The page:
Thoughts & Musings

Theater Review: 2nd Story’s ‘Watch’ a Funny Take on a Serious Subject

Alan Ayckbourn takes a look at the kind of fear that can paralyze a neighborhood, but with a mix of humor and a touch of the absurd.

by Channing Gray, Providence Journal
  • 16th November 201516/11/15
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In “Neighborhood Watch,” the current offering from 2nd Story Theatre, British playwright Alan Ayckbourn takes a look at the kind of fear that can paralyze a neighborhood, but with a mix of humor and a touch of the absurd. And that makes the play’s message all the more potent.

Ayckbourn could have given us a dramatic account of the goings on in Bluebird Hill, the gated community where Martin and sister Hilda have come looking for the good life. But wacky neighbors, arson and lawn gnomes make this play sing.

Martin, played by an insecure Joseph Henderson, loves his home, but can’t help but notice the kids hanging around a nearby project. When one takes a short cut through his yard, he grabs a package the boy is carrying, thinking it might be a bomb. It’s a clarinet.

But that doesn’t make Martin and his neighbors any less paranoid. Next come the fences, the guard dogs and the stocks, which are set up in the welcome rotary.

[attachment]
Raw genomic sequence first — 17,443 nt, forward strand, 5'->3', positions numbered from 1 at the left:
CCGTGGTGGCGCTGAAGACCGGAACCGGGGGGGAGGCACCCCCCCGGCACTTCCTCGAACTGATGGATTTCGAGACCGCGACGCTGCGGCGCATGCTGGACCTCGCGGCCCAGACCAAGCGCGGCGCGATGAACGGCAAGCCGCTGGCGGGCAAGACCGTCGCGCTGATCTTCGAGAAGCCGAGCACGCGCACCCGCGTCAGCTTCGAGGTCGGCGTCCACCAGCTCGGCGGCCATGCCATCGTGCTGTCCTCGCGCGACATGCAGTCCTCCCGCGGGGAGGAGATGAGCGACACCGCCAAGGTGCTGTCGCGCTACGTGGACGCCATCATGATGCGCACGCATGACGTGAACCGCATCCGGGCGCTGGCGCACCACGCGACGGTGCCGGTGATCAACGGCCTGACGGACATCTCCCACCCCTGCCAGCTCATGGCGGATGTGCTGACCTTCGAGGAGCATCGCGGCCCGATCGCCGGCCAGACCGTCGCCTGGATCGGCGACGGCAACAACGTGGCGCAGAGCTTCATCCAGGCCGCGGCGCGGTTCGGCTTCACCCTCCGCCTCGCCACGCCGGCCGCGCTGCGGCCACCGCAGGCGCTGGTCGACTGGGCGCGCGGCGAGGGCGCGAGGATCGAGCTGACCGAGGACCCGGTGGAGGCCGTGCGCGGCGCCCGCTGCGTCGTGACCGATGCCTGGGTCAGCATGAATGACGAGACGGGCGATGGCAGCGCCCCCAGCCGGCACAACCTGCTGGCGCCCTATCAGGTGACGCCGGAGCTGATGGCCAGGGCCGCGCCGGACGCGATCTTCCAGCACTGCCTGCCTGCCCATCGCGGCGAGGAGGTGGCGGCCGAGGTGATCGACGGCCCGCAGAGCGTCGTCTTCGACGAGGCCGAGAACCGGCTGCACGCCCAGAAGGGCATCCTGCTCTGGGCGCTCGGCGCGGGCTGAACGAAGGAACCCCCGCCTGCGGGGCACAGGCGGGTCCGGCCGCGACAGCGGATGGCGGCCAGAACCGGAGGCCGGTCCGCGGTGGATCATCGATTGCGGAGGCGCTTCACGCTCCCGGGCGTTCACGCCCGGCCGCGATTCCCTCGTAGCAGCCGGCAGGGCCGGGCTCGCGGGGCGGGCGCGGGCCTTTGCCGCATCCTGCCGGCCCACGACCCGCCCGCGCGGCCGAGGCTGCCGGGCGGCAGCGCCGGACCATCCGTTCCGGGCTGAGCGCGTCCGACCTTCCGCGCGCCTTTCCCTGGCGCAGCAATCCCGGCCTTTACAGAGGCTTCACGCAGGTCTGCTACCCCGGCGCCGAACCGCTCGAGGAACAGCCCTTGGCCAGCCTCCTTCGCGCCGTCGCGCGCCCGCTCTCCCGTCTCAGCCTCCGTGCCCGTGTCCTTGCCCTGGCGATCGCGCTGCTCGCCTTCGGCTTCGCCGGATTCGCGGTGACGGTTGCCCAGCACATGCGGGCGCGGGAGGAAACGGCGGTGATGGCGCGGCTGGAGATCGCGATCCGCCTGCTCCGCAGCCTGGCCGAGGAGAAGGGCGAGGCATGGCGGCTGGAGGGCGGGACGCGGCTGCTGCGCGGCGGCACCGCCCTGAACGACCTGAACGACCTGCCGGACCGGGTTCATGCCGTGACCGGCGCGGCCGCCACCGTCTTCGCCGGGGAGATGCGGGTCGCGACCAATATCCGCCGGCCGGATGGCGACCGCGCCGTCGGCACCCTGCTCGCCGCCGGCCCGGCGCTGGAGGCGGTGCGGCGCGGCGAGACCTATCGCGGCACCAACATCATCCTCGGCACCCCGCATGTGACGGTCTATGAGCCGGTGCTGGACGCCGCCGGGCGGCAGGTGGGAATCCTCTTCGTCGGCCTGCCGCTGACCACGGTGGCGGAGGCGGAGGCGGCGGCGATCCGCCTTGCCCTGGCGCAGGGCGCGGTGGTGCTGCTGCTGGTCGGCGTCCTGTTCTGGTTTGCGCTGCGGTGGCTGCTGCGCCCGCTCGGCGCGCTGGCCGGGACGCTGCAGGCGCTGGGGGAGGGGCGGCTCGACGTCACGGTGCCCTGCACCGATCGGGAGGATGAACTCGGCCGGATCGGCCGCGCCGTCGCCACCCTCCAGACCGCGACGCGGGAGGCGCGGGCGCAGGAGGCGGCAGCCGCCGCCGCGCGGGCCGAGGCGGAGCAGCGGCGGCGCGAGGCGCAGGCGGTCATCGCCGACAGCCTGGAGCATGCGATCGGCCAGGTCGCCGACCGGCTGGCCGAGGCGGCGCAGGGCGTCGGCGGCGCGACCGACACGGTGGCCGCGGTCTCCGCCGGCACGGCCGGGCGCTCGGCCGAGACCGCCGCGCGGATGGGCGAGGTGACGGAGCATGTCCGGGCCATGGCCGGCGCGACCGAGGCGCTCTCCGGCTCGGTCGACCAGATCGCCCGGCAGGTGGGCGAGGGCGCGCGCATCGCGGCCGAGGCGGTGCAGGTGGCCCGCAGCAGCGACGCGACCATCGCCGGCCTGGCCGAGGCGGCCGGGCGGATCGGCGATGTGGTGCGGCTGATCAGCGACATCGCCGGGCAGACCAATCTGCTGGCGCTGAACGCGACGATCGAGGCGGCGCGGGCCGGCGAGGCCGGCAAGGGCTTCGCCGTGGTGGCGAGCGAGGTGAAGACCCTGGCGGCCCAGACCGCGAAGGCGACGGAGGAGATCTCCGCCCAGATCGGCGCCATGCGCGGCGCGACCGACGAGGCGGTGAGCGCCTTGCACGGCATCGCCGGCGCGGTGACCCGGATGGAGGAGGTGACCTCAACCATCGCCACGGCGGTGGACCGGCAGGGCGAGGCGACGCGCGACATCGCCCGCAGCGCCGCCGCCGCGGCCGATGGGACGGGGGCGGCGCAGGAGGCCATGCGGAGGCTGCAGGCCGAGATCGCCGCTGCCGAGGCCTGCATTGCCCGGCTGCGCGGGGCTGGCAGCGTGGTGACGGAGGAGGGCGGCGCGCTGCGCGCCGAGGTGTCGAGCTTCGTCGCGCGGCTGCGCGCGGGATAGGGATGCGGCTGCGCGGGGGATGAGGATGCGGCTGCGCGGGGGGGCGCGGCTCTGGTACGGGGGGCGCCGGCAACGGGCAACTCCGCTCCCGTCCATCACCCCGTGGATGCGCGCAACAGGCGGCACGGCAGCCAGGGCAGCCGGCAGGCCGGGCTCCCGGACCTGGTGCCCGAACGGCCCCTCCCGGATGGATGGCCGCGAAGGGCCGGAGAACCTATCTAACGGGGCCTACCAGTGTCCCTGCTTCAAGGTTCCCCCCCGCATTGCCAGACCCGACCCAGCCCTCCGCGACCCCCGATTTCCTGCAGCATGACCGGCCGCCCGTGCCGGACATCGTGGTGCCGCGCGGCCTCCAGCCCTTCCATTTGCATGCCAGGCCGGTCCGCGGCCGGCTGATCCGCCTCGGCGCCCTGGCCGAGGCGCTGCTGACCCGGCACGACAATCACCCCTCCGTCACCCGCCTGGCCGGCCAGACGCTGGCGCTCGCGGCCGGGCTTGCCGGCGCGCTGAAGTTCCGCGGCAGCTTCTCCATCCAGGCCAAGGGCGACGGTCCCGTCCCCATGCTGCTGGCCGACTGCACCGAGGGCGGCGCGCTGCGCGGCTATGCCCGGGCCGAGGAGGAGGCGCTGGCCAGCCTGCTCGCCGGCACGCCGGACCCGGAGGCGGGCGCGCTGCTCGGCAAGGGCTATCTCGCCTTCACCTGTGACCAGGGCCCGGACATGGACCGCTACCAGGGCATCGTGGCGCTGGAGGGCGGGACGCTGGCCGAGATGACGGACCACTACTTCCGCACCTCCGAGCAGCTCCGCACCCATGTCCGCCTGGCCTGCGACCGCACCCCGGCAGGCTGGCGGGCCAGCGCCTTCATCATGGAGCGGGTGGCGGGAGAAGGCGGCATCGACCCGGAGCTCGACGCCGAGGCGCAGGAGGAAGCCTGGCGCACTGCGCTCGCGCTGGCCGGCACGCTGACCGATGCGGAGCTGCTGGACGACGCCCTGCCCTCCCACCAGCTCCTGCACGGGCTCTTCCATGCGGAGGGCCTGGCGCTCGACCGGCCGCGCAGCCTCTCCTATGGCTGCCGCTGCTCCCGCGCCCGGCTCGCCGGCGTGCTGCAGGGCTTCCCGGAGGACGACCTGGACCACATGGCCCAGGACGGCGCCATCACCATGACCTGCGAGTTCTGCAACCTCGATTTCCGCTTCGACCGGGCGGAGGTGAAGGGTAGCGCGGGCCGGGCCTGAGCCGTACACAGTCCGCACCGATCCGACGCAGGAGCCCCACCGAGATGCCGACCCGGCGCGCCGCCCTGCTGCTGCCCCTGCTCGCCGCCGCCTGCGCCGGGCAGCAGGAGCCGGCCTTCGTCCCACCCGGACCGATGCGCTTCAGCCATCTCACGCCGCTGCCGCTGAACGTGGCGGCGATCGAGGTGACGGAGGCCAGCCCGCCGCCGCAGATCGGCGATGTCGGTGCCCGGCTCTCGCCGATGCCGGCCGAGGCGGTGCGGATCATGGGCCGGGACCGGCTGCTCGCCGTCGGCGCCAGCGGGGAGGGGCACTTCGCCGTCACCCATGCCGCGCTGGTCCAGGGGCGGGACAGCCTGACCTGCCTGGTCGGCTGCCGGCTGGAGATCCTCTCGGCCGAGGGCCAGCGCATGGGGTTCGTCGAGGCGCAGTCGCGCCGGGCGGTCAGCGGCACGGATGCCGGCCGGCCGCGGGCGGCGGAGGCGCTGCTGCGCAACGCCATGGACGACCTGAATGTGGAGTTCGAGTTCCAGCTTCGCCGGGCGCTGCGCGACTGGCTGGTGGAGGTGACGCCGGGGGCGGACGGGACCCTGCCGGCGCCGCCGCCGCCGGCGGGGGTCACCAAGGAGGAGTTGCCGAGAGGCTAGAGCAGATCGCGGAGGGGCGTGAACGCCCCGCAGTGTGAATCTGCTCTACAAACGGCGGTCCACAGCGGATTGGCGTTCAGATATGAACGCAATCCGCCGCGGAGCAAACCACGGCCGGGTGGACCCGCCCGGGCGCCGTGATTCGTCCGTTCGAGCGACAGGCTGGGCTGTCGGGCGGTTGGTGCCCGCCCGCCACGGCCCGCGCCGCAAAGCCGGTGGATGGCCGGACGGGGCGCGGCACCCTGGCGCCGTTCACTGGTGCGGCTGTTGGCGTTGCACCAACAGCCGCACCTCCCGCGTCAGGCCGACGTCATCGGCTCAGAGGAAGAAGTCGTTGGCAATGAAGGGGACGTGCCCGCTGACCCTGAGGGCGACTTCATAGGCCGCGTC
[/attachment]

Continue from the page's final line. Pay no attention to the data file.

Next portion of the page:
It’s a whirlwind of play, with a budding lesbian relationship between Hilda and Laura Sorensen’s Magda, the clarinet teacher who lives next door and is beaten by her husband.

While Ayckbourn has come up with an entertaining, and somewhat strange night of theater, he’s also got his finger on the pulse of the kind of view of the world that resulted in the vigilante shooting of Trayvon Martin. It’s a play about us versus them, about building walls around the enemy, only to come face to face with the enemy from within.

It’s about judging people without knowing the whole story, about kids from the projects who turn out to be music students, not thugs.

And that’s kind of becoming the story of our times, when we’ve got politicians talking about rounding up 11 million people who don’t look like us and sending them packing.

Henderson’s Martin seemed pretty bemused through most of the show. He does keep a statue of Jesus in his front yard, but doesn’t seem like some wild-eyed fundamentalist. In fact, we don’t know a lot about Martin, except he’s probably in his fifties and living with his sister, played by demure Becky Minard.

Wayne Kneeland, who plays Magda’s hot-headed husband, got tangled up in his lines at one point, but made a deft save and was pretty solid for the rest of the night, if a bit tightly wound.

And Lynne Collinson stood out as the secretary of the the watch committee, firing off edgy observations while playing with her iPad.

Trevor Elliott has dispensed with his elaborate sets and come up with a couple of angular couches and a table that had a simple, universal feel to them.

Even though the show is pretty outrageous, it did not elicit a lot of belly laughs from the audience. And perhaps that’s because in some ways it walks a fine line between serious commentary and a grand spoof.

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